Radio Shack had a long history of buying things overseas, having their name slapped on them, and selling them in the United States. That was the case with the Tandy Pocket Computers, which were in that awkward space between calculators and full-blown computers. Like many computers of those days, if you wanted to do anything interesting, you needed to turn to assembly language. But as [Old Vintage Computing Research] recalls, the assembly for these little devices was very strange, even for an assembly language. He found out that there is a reason it is so strange and shares it in a deep dive into the device’s machine code history.
The story starts with the Japanese government. In 1969, the ministry in charge of such things decided that it wouldn’t be fair for people who knew a particular computer to have an advantage when taking the Information Technology Engineer exam. So, logically, they made up a fictitious instruction set and architecture for the test. Since no one used it, no one would have an unfair advantage.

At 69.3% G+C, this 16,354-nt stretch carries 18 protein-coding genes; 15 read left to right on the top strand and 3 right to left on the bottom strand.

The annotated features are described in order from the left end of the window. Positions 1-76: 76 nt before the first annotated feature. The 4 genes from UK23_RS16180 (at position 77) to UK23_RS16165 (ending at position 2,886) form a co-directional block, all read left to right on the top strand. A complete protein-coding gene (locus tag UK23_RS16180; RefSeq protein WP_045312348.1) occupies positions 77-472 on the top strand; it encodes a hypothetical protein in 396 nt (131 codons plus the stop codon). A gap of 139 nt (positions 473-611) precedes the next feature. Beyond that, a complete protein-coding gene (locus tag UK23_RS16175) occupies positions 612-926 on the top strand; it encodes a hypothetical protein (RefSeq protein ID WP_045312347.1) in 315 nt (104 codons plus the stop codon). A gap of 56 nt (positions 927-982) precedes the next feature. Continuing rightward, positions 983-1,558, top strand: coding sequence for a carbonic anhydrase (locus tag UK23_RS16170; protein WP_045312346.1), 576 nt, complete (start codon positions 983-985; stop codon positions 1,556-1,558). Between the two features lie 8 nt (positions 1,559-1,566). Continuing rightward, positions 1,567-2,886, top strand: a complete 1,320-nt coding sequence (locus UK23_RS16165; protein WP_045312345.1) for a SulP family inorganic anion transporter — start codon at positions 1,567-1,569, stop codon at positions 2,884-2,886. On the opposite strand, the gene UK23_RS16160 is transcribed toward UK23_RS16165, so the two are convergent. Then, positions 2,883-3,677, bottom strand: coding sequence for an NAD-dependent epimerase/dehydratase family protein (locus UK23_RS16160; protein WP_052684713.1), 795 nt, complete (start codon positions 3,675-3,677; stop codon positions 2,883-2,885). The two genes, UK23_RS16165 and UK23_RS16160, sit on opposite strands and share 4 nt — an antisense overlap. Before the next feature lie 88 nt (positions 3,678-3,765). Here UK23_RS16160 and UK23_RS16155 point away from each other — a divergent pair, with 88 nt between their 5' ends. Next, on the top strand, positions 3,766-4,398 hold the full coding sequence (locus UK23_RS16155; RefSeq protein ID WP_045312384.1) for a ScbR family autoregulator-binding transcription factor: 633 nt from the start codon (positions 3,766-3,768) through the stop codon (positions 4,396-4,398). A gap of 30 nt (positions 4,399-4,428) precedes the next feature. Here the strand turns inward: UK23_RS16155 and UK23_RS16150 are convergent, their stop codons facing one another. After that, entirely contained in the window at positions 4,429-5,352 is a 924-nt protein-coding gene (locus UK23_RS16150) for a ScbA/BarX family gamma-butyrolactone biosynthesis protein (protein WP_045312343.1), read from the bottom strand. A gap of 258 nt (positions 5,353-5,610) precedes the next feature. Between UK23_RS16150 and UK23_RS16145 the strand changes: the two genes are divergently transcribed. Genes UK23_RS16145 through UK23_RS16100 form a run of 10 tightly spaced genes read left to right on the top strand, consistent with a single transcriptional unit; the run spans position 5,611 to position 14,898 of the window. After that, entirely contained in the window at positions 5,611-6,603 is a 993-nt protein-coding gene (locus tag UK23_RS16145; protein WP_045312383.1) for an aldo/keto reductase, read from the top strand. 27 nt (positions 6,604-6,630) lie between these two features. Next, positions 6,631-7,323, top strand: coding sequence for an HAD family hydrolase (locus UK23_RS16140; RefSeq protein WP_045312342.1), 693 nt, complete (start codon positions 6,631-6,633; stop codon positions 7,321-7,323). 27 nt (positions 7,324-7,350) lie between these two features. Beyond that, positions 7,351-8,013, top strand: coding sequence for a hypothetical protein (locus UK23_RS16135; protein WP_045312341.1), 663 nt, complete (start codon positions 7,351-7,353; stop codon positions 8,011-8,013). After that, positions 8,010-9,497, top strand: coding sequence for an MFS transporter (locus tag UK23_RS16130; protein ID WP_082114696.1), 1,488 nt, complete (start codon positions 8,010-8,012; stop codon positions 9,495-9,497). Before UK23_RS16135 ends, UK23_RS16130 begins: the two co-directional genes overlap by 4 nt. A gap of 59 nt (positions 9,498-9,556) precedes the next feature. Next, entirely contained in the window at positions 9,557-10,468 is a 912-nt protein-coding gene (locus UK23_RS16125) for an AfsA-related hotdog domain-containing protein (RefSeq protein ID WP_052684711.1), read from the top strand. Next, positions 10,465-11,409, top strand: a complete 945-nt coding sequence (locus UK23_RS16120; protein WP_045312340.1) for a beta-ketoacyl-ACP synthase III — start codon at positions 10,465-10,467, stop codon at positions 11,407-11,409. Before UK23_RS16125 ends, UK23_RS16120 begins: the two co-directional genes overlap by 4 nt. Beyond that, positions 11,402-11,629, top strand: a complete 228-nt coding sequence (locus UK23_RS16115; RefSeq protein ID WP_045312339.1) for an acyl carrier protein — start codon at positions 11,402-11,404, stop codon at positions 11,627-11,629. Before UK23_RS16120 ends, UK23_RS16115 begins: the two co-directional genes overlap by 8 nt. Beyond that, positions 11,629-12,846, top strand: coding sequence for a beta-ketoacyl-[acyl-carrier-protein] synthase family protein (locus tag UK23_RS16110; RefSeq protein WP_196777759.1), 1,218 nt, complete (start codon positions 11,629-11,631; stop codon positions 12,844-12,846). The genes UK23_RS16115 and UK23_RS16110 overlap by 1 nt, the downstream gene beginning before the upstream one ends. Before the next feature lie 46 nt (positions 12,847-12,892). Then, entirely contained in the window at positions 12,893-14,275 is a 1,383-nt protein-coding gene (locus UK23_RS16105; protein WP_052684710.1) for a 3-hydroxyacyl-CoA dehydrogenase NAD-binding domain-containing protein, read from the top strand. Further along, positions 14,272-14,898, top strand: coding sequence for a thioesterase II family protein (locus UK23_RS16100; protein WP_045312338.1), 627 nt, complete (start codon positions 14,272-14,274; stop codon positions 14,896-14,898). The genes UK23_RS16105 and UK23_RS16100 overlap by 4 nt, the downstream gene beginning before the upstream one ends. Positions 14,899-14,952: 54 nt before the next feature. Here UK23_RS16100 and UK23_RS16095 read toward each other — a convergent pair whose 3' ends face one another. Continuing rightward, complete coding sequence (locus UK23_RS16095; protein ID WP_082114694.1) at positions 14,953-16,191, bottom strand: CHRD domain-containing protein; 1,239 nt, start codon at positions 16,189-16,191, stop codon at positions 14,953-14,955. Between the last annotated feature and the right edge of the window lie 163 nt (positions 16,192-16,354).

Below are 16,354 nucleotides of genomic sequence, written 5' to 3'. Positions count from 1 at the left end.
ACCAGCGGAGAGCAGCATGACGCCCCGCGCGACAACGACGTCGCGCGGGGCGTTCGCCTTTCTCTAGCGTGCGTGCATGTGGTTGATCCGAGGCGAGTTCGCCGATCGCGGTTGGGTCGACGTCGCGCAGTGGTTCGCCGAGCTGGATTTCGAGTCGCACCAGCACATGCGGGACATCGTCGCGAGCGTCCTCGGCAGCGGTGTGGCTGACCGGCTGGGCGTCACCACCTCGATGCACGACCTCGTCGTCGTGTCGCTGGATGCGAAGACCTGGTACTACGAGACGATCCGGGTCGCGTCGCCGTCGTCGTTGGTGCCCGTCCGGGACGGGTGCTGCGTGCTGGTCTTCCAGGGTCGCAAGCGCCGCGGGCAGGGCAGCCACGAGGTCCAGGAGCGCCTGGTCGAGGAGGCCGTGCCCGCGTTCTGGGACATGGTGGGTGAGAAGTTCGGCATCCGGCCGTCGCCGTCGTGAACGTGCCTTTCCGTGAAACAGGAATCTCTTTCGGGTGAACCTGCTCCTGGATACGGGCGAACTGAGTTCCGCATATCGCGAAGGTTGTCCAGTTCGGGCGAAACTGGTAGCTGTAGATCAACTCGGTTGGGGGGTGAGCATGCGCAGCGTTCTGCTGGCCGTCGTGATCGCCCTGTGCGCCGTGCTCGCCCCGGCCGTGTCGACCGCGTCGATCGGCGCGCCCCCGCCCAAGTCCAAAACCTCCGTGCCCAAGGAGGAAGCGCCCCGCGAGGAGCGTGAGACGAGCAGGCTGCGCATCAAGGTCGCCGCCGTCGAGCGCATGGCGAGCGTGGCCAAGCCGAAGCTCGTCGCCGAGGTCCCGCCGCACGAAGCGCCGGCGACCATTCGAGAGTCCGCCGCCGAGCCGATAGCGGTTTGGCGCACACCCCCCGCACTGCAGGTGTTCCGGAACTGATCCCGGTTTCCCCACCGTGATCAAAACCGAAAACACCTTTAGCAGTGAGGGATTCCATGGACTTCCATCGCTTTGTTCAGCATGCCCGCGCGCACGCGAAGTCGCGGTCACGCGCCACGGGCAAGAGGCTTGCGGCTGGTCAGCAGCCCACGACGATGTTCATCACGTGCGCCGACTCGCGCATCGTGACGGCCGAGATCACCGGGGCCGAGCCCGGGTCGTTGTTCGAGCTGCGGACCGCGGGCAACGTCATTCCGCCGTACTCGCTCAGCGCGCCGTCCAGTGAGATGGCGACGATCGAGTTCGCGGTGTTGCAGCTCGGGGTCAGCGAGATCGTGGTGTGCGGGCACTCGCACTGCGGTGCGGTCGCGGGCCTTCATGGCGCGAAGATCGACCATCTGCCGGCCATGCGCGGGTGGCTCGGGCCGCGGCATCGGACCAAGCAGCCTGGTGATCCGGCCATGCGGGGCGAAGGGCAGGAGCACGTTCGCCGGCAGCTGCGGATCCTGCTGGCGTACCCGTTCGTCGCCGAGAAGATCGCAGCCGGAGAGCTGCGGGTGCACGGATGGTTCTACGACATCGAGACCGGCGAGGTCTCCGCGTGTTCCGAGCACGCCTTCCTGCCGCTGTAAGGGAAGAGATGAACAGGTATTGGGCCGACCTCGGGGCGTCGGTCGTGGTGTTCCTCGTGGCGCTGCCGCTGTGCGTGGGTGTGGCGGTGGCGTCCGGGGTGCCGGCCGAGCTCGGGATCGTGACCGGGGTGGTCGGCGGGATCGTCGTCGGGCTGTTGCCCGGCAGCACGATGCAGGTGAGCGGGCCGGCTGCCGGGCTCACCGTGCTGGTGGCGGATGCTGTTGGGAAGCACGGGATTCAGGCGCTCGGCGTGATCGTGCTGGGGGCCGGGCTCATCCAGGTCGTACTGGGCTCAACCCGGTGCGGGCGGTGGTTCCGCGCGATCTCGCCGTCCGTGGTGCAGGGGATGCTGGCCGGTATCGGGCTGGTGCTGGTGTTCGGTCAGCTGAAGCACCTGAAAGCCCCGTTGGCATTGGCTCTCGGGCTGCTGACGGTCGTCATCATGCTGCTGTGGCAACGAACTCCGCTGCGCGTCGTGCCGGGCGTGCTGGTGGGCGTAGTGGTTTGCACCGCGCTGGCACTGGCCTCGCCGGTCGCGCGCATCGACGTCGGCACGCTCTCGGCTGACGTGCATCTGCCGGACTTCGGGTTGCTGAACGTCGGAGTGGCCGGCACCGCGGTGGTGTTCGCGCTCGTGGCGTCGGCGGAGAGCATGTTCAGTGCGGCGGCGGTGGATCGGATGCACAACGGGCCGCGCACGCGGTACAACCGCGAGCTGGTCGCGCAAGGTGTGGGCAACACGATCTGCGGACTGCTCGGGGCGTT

However, eventually, Japanese manufacturers started making computers that used the architecture. The architecture was COMP-X, and the assembler was CAP-X. The post covers the history of machines either using the architecture or emulating it going back to the 1970s. It eventually winds up at the Sharp and Casio pocket computers that would wear Radio Shack livery in much of the world, especially the United States.
What is interesting is that the computers actually used a different native assembly language but emulated COMP-X. However, in most cases, it was the only assembler supported for end users. The fake CPU was a 16-bit machine like many mini ..
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